During the World Cup in summer 2006, the eyes of soccer fans around the globe will be on Germany. Political and business leaders see it as a good chance to revamp the nation's image -- at home and abroad.
The country would like to be seen as a place where ideas blossom
What do aspirin, airbags, ABS brakes and gummi bears have in common? They're all German inventions that are known around the world. And according to the initiators of a public-relations initiative called "Germany, Land of Ideas," they represent kind of innovative thinking the nation should be associated with.
Say the word Germany and for many, contradictory images spring to mind. On the one hand, it is a country with a rich history of philosophers and thinkers, a modern leader in high-tech innovation, and a producer of top-quality goods. On the other hand, many people strongly suspect it is a country of dour depressives -- or worse, neo-Nazis -- who don't know how to let loose and have a good time.
The organizers of "Land of Ideas" would like to stress the former aspect, thank you very much.
"We want to make the most of this unique opportunity to present Germany to its visitors from all over the world as a likeable, open-minded, and innovative country," a Land of Ideas press release explains.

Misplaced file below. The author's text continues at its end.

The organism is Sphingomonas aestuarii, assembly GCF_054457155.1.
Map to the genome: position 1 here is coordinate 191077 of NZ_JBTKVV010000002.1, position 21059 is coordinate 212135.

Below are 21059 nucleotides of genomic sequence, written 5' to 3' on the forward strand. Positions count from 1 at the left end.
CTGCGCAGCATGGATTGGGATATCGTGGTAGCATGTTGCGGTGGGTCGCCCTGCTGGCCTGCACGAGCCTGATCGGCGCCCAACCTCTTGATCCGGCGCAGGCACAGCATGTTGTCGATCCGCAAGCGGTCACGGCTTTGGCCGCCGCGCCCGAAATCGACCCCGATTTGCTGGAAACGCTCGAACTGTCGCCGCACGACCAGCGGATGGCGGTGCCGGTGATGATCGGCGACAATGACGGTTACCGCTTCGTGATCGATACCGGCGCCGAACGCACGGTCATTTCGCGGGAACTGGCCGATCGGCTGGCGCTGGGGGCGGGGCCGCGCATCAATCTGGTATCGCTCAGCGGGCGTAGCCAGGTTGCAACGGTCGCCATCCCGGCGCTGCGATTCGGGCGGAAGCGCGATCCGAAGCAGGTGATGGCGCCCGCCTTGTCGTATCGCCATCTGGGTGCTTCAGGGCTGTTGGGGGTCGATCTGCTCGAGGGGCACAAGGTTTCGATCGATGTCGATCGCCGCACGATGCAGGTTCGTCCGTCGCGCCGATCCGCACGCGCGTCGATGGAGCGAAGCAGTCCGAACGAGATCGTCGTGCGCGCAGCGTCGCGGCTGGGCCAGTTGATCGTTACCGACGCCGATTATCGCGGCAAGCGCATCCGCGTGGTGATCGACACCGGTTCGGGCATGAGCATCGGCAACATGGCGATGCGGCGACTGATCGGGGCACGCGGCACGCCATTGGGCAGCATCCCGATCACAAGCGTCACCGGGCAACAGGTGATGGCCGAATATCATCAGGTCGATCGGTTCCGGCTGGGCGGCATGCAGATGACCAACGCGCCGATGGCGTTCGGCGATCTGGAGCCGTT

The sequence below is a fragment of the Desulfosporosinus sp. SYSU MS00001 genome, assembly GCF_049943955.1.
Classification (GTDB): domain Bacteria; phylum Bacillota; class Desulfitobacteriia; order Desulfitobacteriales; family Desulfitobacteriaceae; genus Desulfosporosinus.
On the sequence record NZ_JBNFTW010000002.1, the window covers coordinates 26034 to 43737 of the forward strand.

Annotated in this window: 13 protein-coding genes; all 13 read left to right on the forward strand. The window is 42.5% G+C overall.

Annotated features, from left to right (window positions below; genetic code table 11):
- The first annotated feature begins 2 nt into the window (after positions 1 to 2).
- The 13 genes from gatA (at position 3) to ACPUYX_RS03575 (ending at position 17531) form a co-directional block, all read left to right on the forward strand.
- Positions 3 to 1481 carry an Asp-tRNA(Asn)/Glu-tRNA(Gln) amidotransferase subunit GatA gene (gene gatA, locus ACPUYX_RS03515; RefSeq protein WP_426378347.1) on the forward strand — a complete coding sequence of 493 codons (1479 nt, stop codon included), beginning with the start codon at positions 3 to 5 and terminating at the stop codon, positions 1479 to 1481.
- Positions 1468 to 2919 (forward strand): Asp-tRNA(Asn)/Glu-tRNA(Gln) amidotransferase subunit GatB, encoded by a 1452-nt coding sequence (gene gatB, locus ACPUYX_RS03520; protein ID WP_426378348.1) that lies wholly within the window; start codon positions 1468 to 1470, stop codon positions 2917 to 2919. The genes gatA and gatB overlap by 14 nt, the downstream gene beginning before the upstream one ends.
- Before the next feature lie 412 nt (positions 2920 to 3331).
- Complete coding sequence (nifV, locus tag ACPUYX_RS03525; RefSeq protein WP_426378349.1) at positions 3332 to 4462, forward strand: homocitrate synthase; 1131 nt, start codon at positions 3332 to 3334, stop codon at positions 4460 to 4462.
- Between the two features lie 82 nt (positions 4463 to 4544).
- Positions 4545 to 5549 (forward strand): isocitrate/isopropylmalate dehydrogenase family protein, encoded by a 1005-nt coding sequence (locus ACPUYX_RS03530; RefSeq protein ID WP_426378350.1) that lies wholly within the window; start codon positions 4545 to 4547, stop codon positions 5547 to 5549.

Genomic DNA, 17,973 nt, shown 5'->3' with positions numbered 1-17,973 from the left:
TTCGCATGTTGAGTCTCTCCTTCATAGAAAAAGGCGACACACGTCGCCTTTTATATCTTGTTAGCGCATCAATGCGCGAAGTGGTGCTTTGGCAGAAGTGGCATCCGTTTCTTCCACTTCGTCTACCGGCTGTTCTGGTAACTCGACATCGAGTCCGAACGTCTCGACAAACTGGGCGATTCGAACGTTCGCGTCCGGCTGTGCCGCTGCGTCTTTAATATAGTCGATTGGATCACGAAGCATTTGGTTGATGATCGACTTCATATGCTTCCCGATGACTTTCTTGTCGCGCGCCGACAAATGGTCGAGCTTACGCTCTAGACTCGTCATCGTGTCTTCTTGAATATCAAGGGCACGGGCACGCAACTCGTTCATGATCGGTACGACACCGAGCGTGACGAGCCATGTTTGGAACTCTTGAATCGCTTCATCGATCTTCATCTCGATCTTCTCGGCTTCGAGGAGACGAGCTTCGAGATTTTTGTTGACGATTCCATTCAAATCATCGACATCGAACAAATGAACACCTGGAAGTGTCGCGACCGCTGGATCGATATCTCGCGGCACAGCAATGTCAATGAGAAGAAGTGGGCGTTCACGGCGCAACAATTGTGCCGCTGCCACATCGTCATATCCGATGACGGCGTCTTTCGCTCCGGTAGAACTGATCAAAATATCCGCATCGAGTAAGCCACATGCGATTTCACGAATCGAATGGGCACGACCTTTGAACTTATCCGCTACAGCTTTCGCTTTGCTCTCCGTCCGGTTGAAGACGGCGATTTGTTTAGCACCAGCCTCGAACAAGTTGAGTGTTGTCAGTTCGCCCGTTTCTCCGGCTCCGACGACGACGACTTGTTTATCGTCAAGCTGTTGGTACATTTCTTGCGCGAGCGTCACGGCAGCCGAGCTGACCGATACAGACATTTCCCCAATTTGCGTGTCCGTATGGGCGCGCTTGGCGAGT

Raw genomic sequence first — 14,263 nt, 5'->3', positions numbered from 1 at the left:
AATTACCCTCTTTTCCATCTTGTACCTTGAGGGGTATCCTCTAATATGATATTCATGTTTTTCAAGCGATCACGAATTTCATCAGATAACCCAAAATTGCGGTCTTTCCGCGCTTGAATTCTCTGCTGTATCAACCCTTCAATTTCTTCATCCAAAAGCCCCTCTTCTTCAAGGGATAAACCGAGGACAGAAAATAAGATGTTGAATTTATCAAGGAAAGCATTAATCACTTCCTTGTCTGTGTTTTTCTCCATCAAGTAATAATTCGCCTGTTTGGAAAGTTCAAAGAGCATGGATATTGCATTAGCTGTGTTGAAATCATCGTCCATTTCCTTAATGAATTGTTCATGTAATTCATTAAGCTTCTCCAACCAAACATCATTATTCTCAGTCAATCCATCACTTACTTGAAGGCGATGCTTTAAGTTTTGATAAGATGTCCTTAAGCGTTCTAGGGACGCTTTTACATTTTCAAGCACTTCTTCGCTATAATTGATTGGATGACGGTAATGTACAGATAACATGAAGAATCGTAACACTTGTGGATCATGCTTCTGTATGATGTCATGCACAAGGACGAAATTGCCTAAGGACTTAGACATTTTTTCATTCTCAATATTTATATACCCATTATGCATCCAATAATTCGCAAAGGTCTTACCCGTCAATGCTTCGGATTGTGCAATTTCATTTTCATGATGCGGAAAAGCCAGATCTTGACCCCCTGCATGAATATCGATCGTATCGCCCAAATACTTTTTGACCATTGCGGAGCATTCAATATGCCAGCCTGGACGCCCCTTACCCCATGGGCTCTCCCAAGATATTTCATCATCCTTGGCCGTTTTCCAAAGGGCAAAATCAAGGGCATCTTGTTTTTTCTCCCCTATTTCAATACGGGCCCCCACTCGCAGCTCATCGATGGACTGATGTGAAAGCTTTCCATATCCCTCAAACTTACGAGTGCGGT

Every nook and cranny of the country will be crawling with journalists next summer, as hoards of them flock to Germany to cover the World Cup soccer matches. President Hörst Köhler, who initiated the project along with the Federation of German Industries (BDI), wants to make sure they will file a few non-football related stories as well.
FC Deutschland GmbH is the name of the group meant to run the campaign. Clearly, the organizers were going for diversity when they settled on their key message: Germany is burgeoning with creativity. For their logo they have chosen an array of bright flowers in black, red and yellow -- the colors of the German flag -- presumably representing a blossoming of creativity.
Year of Creativity, Walk of Ideas
The effort is focused on something called 365 "Places of Creativity." Organizers have called for applications from institutions and individuals who want to be officially named a Place of Creativity. A jury will select 365 such "places" -- representing the cultural, social work, technology, business, and science scenes -- and will feature one each day throughout the World Cup year.
Another aspect of the initiative is called the "Walk of Ideas." The organizers plan to create oversized sculptures of major German inventions -- think huge printing press (Gutenberg, 1450), automobile (Benz, 1883) or videocassette (Schüller, 1953). By the time the starting whistle blows on the World Cup in June 2006, the sculptures will have been installed on the streets and squares of Berlin.
Carl Benz's first automobile
The idea is to create a visual and artistic reminder of all that German innovation was, and all it could be. Yet the effort isn't only aimed at the foreign press. In a country where being patriotic is considered bad form, the hope is that the soccer PR machine can work its magic on its own citizens.
"We want the Land of Ideas message to catch on in Germany too," the organizers say. "Examples of ideas, inventions and entrepreneurial spirit can be found in every region."